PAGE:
Mischievous voices have, as is common in this sort of scenario, been using the Trusts own forum to badmouth members of the trust board, accusing them of being more interested in feeding their own egos than saving the club. Such defamatory accusations are easy enough to brush aside, and the idea that supporters if the club have to stand foursquare behind the current owner are an insult to the intelligence of those being addressed. The supporters of Northwich Victoria should follow the soul of the club, wherever that may be. It is down to them to decide whether this sickly beast of a club should put out of its misery, or whether they should follow it in the manner of mice following the Pied Piper of Hamlyn.

Meanwhile, in what we can only assume to be an act of utter desperation, the club has confirmed a ground-share for next season at Stafford Rangers, a fellow Northern Premier League club whose Marston Road ground is even further from Northwich than decamping to Skelmersdale would have been – a jaw-dropping eighty-four miles round journey. Crowds have already significantly dropped since they started playing matches away from Victoria Stadium at Macclesfield and Nantwich. How many people – and just to get this in context, an eighty-four mile round journey is roughly the same as a trip from Central London to Reading or Haywards Heath in Sussex and back – exactly are going to make that journey week in, week out next season? Even those that don’t care much for the moral aspect of continuing to prop up this cadaver of the club are surely likely to baulk at making such a journey for home matches anything like regularly.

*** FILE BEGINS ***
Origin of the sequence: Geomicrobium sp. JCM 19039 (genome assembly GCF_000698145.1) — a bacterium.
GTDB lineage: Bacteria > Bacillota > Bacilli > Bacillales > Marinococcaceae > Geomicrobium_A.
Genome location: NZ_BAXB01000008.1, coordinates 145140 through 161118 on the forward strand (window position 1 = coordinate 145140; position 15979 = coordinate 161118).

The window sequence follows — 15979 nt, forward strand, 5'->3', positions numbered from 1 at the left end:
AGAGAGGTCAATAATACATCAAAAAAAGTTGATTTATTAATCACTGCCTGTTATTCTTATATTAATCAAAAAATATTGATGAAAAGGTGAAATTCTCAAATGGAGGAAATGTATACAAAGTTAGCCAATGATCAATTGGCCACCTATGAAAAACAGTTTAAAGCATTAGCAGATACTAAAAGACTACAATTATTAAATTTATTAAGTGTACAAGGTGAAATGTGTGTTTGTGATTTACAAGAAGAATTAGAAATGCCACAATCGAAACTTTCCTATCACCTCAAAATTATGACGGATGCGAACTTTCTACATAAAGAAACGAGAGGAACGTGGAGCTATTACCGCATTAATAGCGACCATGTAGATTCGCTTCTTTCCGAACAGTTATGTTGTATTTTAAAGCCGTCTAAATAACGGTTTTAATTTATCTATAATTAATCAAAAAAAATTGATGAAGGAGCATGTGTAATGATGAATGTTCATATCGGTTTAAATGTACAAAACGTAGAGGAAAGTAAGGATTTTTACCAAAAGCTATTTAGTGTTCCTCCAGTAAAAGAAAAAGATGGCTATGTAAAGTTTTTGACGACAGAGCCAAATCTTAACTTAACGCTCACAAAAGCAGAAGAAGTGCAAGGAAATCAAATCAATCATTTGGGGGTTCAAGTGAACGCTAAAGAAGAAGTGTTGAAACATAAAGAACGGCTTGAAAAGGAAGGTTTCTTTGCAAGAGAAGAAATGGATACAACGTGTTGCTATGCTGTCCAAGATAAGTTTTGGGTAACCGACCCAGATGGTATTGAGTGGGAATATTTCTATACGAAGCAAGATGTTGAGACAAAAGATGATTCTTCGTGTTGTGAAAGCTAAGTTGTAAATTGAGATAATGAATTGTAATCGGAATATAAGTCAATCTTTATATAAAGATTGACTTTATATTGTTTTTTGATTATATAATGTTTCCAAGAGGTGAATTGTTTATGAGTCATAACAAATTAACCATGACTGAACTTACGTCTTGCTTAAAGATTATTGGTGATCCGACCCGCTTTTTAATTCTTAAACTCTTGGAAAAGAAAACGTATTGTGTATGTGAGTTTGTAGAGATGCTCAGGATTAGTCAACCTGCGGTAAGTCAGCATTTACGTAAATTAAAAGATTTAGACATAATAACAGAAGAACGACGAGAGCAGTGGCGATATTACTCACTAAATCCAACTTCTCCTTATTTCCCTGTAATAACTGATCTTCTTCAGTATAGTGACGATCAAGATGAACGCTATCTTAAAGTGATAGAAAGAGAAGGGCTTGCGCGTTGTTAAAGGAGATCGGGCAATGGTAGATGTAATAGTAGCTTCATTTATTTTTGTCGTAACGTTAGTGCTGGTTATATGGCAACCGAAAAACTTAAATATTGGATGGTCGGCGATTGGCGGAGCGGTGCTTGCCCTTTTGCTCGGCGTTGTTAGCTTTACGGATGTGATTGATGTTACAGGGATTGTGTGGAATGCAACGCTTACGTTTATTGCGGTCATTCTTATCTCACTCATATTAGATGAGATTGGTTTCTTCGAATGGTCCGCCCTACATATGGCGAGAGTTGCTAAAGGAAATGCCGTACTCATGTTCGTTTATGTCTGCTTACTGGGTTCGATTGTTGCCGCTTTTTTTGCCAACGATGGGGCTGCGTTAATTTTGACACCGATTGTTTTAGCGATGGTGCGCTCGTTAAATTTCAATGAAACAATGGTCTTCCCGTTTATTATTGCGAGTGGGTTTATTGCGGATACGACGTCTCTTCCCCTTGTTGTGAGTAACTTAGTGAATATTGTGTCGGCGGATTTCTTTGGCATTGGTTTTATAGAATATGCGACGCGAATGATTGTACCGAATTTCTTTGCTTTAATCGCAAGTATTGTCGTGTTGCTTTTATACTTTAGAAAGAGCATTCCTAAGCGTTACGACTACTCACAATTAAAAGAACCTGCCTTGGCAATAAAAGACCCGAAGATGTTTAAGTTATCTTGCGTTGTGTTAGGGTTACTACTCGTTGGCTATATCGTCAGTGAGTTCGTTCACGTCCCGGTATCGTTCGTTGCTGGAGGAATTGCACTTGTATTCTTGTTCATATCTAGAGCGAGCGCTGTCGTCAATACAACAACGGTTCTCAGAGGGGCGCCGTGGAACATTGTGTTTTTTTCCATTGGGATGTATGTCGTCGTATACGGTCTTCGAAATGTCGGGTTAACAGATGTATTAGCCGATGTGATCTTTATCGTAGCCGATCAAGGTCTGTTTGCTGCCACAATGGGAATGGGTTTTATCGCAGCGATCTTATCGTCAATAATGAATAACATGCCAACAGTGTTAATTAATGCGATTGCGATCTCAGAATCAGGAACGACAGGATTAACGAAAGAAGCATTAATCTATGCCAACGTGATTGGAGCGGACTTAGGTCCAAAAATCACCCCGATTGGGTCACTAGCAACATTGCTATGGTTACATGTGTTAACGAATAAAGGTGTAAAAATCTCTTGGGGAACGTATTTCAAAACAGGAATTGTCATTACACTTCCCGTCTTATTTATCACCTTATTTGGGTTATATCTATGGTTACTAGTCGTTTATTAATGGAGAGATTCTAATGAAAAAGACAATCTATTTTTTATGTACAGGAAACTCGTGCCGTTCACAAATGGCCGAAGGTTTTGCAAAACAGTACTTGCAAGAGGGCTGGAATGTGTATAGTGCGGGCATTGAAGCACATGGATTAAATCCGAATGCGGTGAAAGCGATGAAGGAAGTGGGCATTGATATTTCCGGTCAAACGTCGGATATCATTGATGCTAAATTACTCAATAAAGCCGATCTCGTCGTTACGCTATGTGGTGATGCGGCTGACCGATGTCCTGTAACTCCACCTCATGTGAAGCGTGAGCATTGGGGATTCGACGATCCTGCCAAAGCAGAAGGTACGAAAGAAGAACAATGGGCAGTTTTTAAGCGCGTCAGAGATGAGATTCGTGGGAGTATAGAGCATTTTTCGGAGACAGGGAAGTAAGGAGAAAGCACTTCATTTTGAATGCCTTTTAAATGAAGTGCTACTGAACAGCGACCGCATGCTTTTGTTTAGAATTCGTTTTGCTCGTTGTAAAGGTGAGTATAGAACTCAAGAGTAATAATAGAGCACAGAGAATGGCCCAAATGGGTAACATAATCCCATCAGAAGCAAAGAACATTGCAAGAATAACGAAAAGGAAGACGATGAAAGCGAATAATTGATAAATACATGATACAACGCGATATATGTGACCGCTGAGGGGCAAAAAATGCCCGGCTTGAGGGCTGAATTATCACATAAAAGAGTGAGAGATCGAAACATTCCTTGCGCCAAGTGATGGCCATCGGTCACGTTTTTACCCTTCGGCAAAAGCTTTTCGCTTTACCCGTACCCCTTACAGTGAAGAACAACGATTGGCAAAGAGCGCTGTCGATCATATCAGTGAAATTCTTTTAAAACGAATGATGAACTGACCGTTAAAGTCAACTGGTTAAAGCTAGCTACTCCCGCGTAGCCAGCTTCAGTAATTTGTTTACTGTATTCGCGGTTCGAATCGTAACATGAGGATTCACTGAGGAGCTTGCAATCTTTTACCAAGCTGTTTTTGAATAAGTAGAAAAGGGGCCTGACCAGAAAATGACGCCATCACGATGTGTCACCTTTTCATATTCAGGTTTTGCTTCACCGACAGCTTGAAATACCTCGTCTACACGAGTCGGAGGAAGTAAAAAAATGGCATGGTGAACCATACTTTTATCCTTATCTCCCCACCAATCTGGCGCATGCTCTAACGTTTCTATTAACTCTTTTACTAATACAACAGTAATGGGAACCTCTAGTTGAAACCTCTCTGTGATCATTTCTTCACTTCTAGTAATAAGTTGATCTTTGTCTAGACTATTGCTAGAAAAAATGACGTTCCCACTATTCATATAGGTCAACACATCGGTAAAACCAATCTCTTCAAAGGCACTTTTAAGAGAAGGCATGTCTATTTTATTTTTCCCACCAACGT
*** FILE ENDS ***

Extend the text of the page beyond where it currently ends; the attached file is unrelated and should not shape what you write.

Jim Rushe should concede his failure at Northwich and stand down, handing ownership of it to the Supporters Trust. Whether the Trust would want to take ownership of it is another question, largely dependent upon the state of the clubs finances. If this incarnation of the club has become hopelessly unviable – and there has been precious little news to come from it to suggest that it hasn’t – then it should be allowed to die with a little dignity, tears should be shed and the hard work of establishing a new club that does its name proud should begin. This rebirth will not be easy and no-one would suggest otherwise for a second, but this cycle of insolvency, “white knights” with grand schemes and eviction notices has to end. A new, supporter-owned, community-focussed club might have a fighting chance of rebuilding some bridges and tempting back some of those that have drifted away from Northwich Victoria over the last few years. Flogging this dead horse in a town miles from Northwich is a fools errand, and should be resisted at all costs.